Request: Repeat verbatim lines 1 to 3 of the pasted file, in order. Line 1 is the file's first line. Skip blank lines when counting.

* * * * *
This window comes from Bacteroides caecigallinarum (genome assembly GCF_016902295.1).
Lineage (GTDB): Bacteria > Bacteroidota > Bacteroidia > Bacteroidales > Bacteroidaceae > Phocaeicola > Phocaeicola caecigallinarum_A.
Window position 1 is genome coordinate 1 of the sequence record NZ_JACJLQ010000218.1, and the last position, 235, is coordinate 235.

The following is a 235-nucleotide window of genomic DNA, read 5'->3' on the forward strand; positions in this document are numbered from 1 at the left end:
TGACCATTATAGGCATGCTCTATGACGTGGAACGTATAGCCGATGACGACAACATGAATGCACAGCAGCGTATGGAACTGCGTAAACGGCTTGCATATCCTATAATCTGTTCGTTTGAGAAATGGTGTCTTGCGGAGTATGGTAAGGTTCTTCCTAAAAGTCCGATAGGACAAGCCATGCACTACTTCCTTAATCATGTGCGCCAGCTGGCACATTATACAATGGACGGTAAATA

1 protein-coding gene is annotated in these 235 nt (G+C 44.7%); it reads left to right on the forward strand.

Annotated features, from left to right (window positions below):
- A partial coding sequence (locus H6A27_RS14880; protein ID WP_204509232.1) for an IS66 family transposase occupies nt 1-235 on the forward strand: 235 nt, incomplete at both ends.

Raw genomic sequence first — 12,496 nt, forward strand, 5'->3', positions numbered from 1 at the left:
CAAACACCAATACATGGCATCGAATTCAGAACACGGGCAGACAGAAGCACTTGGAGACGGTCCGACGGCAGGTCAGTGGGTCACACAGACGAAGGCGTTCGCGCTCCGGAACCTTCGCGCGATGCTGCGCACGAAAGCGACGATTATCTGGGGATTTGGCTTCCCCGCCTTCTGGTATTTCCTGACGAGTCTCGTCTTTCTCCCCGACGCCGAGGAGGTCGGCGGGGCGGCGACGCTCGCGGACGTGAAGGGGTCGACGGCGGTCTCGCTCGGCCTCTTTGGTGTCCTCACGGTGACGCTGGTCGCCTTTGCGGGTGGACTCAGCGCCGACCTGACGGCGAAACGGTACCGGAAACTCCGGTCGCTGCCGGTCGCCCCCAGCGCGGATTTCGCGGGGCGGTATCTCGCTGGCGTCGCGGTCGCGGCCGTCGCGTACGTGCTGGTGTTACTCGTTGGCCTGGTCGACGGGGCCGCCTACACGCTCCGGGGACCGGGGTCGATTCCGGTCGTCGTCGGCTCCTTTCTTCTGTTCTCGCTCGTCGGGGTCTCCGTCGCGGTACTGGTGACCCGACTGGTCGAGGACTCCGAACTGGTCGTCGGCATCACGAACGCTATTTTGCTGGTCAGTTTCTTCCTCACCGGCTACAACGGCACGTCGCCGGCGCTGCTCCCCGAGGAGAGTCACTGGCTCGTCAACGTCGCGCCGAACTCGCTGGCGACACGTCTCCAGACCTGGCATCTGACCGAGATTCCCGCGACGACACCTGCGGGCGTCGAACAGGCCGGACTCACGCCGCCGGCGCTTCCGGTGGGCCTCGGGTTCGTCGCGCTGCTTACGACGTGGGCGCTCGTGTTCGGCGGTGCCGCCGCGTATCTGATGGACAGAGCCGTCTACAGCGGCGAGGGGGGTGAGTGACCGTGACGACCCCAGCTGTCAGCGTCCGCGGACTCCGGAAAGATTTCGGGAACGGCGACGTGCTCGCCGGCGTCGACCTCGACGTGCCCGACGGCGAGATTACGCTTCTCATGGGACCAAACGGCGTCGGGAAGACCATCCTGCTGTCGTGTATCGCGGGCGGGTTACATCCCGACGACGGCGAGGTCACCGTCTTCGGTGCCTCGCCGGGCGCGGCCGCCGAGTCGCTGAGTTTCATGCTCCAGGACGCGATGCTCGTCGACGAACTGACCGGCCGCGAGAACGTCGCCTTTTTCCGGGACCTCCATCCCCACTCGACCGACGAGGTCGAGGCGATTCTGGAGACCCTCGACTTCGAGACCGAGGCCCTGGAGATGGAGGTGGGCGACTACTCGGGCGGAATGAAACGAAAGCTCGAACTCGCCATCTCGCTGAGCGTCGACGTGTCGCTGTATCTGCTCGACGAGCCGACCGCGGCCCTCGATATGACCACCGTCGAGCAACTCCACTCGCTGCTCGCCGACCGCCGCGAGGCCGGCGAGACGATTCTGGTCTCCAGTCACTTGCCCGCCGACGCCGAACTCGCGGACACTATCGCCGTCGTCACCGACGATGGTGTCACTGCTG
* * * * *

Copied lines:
This window comes from Bacteroides caecigallinarum (genome assembly GCF_016902295.1).
Lineage (GTDB): Bacteria > Bacteroidota > Bacteroidia > Bacteroidales > Bacteroidaceae > Phocaeicola > Phocaeicola caecigallinarum_A.
Window position 1 is genome coordinate 1 of the sequence record NZ_JACJLQ010000218.1, and the last position, 235, is coordinate 235.